Rhodobacter sphaeroides wild type (aerobically grown) 7750 a From Ref. 6.

dipole interaction arising from different amounts of n electron conjugation in the various carotenoids. The least conjugated carotenoid, neurosporene (nine conjugated double bonds), was found to have the largest ID[ value (largest dipole interaction). The [DI values decrease in order of increasing n electron conjugation, with rhodopin (13 conjugated double bonds) having the smallest value. This demonstrates the utility of the zero-field splitting parameters in deducing the structure of the EPR-detected carotenoid.

Geometry of Carotenoid Molecule Relative to Other Chromophores Owing to the inherent anisotropy of the dipolar interaction that exists in the triplet state, EPR spectra of carotenoids can be used to determine the orientations of carotenoids relative to other chromophores (e.g., bacteriochlorophylls). These experiments require the use of an oriented sample or polarized light. In the former case, it was shown that large orientation effects on the EPR spectra of spheroidene were observed from chromatophores of R. sphaeroides wild-type strain 2.4.1 dried onto Mylar strips. 7 The data yielded the projections of the carotenoid triplet state magnetic axes with respect to the normal to the membrane plane. 7 In the latter case, magnetophotoselection was used to determine the orientations of the primary donor and carotenoid magnetic axes with respect to each other) These data are particularly important because the triplet state EPR spectrum of crystalline r-carotene has been reported, and the assignment of the triplet state magnetic axes with respect to the molecular symmetry of the

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SEPARATION AND QUANTITATION

carotenoid has been made. 17 Thus, it is now possible to deduce carotenoid molecular geometries from the orientation effects observed in their triplet state EPR spectra. Conclusions EPR detection of carotenoid triplet states continues to be an important spectroscopic tool for the elucidation of the mechanism of triplet state formation, the determination of carotenoid structures in vivo, and the specification of carotenoid molecular geometries. All of these factors are central to the issue of how carotenoids protect biological systems from photodestruction. 2 This brief chapter has not dealt with such questions as concern (1) the specific molecular features of carotenoids contributing to triplet energy transfer; (2) how the zero-field splitting parameters of carotenoids are modulated by the various stereochemical isomeric forms they can adopt; and (3) how different environments (i.e., different biological systems such as the photosynthetic pigment-protein complexes) affect the spectroscopic and functional properties of carotenoids. These questions remain for future investigations. Acknowledgments I thank Dr. John Bolt for sharing in the initial discovery of the triplet state EPR spectra of carotenoids, which was made in the laboratory of Professor Kenneth Sauer at the University of California, Berkeley. This work is currently supported by grants from the National Institutes of Health (GM-30353), the Competitive Research Grants Office of the U.S. Department of Agriculture (88-37130-3938), the NATO Scientific Affairs Division (880107), and the University of Connecticut Research Foundation. 17 j. Frick, J. U. Von Schiitz, H. C. Wolf, and G. Kothe, Mol. Cryst. Liq. Cryst. 183, 269 (1990).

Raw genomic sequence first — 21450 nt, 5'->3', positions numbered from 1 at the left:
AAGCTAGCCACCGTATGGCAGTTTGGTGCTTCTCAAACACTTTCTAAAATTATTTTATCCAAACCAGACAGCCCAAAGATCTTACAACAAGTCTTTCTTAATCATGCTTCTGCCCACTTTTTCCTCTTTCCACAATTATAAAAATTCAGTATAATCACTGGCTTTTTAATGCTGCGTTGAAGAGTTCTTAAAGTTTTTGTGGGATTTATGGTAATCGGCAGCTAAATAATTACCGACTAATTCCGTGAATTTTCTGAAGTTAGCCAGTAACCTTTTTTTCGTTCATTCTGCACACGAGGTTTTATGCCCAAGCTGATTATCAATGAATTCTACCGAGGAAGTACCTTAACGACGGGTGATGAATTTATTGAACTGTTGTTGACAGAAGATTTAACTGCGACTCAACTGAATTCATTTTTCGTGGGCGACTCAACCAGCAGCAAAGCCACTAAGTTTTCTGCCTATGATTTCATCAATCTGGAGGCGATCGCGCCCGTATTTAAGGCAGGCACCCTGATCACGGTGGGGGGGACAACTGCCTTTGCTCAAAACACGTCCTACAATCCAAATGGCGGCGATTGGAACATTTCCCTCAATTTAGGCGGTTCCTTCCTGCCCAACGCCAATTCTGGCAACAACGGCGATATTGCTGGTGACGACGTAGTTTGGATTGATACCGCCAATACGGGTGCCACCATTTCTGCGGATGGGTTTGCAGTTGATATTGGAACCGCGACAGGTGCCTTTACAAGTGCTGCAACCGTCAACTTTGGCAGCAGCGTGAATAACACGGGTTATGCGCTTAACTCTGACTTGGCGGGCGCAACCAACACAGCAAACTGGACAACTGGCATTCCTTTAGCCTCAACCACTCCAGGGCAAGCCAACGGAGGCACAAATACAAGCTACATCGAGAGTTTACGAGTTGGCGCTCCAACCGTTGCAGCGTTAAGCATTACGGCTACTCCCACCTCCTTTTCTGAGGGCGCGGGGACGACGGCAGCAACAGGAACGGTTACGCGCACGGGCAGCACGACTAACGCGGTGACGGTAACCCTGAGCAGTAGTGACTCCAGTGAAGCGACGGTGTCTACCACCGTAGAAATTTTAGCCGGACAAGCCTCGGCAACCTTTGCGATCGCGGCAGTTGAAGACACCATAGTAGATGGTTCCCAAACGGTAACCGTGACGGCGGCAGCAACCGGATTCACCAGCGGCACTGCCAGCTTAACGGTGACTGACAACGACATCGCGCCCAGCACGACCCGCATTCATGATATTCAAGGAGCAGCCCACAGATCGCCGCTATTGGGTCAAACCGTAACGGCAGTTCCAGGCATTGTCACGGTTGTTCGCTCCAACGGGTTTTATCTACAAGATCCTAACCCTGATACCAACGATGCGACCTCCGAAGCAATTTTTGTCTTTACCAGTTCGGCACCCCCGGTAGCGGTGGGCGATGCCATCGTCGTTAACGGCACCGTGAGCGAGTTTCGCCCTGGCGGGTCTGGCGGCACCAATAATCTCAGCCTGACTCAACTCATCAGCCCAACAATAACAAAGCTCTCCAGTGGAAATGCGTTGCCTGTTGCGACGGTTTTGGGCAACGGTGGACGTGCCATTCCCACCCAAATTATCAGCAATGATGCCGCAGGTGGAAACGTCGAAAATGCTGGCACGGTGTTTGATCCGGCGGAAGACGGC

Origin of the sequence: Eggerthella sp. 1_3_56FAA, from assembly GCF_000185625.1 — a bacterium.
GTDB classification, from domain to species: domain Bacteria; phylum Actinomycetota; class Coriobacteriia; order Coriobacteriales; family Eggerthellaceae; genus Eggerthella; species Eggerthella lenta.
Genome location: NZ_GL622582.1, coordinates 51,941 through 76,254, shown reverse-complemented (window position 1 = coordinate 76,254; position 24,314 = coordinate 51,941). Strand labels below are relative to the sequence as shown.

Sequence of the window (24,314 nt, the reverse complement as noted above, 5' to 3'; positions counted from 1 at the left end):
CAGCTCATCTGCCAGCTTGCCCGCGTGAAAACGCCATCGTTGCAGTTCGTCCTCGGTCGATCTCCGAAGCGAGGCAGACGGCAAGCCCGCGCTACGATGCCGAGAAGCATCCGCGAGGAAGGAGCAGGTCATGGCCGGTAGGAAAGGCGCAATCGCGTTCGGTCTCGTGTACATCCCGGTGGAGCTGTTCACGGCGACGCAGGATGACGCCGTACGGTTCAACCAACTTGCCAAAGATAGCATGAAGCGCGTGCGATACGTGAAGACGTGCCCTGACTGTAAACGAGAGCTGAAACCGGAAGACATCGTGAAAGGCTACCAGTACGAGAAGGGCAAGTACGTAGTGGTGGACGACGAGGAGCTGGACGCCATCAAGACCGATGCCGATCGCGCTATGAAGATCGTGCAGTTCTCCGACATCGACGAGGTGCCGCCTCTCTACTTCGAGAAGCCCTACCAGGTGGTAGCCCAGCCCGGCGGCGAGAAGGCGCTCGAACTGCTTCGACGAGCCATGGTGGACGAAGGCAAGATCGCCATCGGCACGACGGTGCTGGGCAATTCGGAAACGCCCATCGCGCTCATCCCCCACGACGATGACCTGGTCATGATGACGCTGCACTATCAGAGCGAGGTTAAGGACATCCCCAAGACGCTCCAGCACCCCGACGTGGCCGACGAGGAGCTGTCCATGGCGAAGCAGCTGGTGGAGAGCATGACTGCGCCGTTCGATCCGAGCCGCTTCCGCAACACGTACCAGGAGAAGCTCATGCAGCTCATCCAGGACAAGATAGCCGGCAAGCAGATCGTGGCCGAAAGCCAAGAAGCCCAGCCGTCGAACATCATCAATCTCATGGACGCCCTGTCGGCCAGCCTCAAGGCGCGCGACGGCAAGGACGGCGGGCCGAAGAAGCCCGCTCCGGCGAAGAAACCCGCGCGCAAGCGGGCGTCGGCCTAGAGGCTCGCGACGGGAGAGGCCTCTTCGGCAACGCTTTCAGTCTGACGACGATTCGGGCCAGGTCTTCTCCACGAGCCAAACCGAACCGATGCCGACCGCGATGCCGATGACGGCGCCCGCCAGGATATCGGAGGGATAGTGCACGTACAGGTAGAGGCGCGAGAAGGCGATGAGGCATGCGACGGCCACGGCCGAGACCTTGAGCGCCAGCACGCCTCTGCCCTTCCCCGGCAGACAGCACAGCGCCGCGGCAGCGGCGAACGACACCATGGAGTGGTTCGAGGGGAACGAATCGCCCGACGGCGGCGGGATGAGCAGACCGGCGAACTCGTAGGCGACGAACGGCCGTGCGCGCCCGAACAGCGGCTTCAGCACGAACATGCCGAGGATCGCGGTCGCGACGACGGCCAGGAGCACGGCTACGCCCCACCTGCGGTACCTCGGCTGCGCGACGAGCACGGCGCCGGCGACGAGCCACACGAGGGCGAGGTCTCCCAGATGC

[29] Identification of Carotenoid

Pigments

in Birds

By JOCELYN HUOON and ALAN H. BRUSH

One extraordinary feature of avian carotenoids is their packaging. Feathers are unique to birds and form the interface between a remarkable metabolic machine and an unforgiving environment. The colors and patterns of their display are exceedingly important in individual and species recognition and in myriad aspects of communication. Historically, there has been an interest in both the molecules themselves and the nature of METHODS IN ENZYMOLOGY, VOL. 213